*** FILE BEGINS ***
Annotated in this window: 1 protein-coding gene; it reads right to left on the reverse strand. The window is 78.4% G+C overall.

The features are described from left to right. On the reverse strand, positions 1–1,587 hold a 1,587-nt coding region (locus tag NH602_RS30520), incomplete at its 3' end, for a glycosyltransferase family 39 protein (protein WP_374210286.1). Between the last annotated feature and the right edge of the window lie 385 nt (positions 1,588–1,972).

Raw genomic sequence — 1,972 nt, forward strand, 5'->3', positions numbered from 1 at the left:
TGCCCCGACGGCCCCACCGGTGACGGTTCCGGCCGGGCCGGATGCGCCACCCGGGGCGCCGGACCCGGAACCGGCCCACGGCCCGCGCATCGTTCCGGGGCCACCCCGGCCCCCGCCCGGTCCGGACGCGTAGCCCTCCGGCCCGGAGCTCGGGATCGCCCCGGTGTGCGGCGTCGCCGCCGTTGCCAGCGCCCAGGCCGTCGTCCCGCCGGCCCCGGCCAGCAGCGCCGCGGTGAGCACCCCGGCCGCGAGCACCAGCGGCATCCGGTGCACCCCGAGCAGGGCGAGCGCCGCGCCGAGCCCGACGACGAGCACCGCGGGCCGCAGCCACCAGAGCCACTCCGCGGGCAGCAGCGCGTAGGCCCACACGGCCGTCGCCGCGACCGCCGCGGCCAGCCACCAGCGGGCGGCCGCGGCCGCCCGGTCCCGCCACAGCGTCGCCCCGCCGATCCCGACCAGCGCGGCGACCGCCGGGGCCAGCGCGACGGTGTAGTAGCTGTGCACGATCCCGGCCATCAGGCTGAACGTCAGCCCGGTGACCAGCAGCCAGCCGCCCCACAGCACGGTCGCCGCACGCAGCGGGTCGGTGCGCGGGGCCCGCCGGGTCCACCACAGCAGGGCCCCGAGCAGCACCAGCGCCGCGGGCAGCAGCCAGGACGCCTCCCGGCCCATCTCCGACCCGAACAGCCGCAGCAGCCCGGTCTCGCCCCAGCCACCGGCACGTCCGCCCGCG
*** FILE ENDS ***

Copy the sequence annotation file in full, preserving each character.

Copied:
Annotated in this window: 1 protein-coding gene; it reads right to left on the reverse strand. The window is 78.4% G+C overall.

The features are described from left to right. On the reverse strand, positions 1–1,587 hold a 1,587-nt coding region (locus tag NH602_RS30520), incomplete at its 3' end, for a glycosyltransferase family 39 protein (protein WP_374210286.1). Between the last annotated feature and the right edge of the window lie 385 nt (positions 1,588–1,972).

Raw genomic sequence — 1,972 nt, forward strand, 5'->3', positions numbered from 1 at the left:
TGCCCCGACGGCCCCACCGGTGACGGTTCCGGCCGGGCCGGATGCGCCACCCGGGGCGCCGGACCCGGAACCGGCCCACGGCCCGCGCATCGTTCCGGGGCCACCCCGGCCCCCGCCCGGTCCGGACGCGTAGCCCTCCGGCCCGGAGCTCGGGATCGCCCCGGTGTGCGGCGTCGCCGCCGTTGCCAGCGCCCAGGCCGTCGTCCCGCCGGCCCCGGCCAGCAGCGCCGCGGTGAGCACCCCGGCCGCGAGCACCAGCGGCATCCGGTGCACCCCGAGCAGGGCGAGCGCCGCGCCGAGCCCGACGACGAGCACCGCGGGCCGCAGCCACCAGAGCCACTCCGCGGGCAGCAGCGCGTAGGCCCACACGGCCGTCGCCGCGACCGCCGCGGCCAGCCACCAGCGGGCGGCCGCGGCCGCCCGGTCCCGCCACAGCGTCGCCCCGCCGATCCCGACCAGCGCGGCGACCGCCGGGGCCAGCGCGACGGTGTAGTAGCTGTGCACGATCCCGGCCATCAGGCTGAACGTCAGCCCGGTGACCAGCAGCCAGCCGCCCCACAGCACGGTCGCCGCACGCAGCGGGTCGGTGCGCGGGGCCCGCCGGGTCCACCACAGCAGGGCCCCGAGCAGCACCAGCGCCGCGGGCAGCAGCCAGGACGCCTCCCGGCCCATCTCCGACCCGAACAGCCGCAGCAGCCCGGTCTCGCCCCAGCCACCGGCACGTCCGCCCGCG